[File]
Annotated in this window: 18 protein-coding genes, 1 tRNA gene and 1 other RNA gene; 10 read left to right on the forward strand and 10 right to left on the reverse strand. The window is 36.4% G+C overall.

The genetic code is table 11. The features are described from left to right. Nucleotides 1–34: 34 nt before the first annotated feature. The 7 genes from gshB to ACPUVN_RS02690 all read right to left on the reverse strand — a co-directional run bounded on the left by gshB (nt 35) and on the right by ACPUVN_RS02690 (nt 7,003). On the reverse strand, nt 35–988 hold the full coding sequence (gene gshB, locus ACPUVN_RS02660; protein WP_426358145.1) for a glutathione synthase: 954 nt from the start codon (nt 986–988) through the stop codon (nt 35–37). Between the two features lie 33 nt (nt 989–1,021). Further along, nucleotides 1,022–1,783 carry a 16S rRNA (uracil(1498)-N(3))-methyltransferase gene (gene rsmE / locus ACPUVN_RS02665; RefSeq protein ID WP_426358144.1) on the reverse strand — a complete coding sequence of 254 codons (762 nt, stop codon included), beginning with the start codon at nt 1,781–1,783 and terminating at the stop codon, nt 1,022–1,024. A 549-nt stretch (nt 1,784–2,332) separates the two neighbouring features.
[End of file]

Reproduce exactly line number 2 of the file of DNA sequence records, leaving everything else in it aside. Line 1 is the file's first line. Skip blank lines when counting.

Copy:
The genetic code is table 11. The features are described from left to right. Nucleotides 1–34: 34 nt before the first annotated feature. The 7 genes from gshB to ACPUVN_RS02690 all read right to left on the reverse strand — a co-directional run bounded on the left by gshB (nt 35) and on the right by ACPUVN_RS02690 (nt 7,003). On the reverse strand, nt 35–988 hold the full coding sequence (gene gshB, locus ACPUVN_RS02660; protein WP_426358145.1) for a glutathione synthase: 954 nt from the start codon (nt 986–988) through the stop codon (nt 35–37). Between the two features lie 33 nt (nt 989–1,021). Further along, nucleotides 1,022–1,783 carry a 16S rRNA (uracil(1498)-N(3))-methyltransferase gene (gene rsmE / locus ACPUVN_RS02665; RefSeq protein ID WP_426358144.1) on the reverse strand — a complete coding sequence of 254 codons (762 nt, stop codon included), beginning with the start codon at nt 1,781–1,783 and terminating at the stop codon, nt 1,022–1,024. A 549-nt stretch (nt 1,784–2,332) separates the two neighbouring features.